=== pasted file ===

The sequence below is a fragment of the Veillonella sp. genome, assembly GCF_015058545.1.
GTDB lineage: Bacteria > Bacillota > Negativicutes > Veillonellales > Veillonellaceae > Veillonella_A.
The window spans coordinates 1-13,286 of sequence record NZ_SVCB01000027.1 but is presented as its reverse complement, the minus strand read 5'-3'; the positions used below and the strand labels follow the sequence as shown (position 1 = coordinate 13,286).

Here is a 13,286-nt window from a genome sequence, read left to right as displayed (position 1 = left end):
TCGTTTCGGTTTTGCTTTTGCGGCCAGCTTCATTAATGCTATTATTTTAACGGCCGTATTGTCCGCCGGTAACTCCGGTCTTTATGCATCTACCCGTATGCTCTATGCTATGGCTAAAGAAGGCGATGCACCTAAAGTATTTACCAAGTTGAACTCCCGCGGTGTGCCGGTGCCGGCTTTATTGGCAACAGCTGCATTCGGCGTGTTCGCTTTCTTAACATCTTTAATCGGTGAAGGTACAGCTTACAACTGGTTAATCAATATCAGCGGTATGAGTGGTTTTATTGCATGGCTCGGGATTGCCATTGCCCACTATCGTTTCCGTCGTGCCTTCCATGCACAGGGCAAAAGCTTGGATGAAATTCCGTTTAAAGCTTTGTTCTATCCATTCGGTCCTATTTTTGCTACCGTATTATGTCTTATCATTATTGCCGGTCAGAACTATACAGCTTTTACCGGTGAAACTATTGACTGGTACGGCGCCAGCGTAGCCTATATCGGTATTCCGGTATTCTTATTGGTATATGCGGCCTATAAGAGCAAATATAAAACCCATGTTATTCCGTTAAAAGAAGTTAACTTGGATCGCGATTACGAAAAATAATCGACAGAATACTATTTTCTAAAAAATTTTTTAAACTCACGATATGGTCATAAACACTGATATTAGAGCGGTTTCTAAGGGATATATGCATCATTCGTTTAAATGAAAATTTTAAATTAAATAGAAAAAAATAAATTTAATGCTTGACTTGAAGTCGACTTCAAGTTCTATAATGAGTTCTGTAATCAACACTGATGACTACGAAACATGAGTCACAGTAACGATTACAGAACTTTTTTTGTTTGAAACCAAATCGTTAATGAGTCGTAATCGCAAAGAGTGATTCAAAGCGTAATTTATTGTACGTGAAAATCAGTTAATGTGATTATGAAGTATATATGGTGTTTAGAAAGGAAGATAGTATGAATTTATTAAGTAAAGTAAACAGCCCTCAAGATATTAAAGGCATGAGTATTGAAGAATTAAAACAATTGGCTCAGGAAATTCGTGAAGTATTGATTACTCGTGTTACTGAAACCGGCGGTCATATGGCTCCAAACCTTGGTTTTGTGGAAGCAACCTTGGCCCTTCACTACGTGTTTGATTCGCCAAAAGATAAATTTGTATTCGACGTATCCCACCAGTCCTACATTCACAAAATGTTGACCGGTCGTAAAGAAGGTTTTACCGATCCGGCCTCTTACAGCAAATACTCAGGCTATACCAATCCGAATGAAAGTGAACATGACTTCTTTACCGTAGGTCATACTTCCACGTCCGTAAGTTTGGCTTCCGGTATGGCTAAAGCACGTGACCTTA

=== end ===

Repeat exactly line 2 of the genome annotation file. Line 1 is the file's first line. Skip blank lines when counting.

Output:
GTDB lineage: Bacteria > Bacillota > Negativicutes > Veillonellales > Veillonellaceae > Veillonella_A.